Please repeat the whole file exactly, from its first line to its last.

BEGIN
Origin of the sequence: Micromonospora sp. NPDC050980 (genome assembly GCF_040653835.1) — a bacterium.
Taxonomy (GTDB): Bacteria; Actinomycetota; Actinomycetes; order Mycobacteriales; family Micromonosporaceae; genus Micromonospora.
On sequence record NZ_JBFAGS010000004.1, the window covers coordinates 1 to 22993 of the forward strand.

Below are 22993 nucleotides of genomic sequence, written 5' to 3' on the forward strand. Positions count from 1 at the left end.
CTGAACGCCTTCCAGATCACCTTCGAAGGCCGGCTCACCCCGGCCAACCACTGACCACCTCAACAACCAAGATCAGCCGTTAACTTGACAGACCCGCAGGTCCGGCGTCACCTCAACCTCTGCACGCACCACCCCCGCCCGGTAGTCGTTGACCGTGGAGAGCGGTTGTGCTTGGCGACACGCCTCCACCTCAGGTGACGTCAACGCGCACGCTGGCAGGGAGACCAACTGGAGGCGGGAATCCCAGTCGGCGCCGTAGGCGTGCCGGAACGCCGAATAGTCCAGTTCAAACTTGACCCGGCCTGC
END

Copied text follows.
Origin of the sequence: Micromonospora sp. NPDC050980 (genome assembly GCF_040653835.1) — a bacterium.
Taxonomy (GTDB): Bacteria; Actinomycetota; Actinomycetes; order Mycobacteriales; family Micromonosporaceae; genus Micromonospora.
On sequence record NZ_JBFAGS010000004.1, the window covers coordinates 1 to 22993 of the forward strand.

Below are 22993 nucleotides of genomic sequence, written 5' to 3' on the forward strand. Positions count from 1 at the left end.
CTGAACGCCTTCCAGATCACCTTCGAAGGCCGGCTCACCCCGGCCAACCACTGACCACCTCAACAACCAAGATCAGCCGTTAACTTGACAGACCCGCAGGTCCGGCGTCACCTCAACCTCTGCACGCACCACCCCCGCCCGGTAGTCGTTGACCGTGGAGAGCGGTTGTGCTTGGCGACACGCCTCCACCTCAGGTGACGTCAACGCGCACGCTGGCAGGGAGACCAACTGGAGGCGGGAATCCCAGTCGGCGCCGTAGGCGTGCCGGAACGCCGAATAGTCCAGTTCAAACTTGACCCGGCCTGC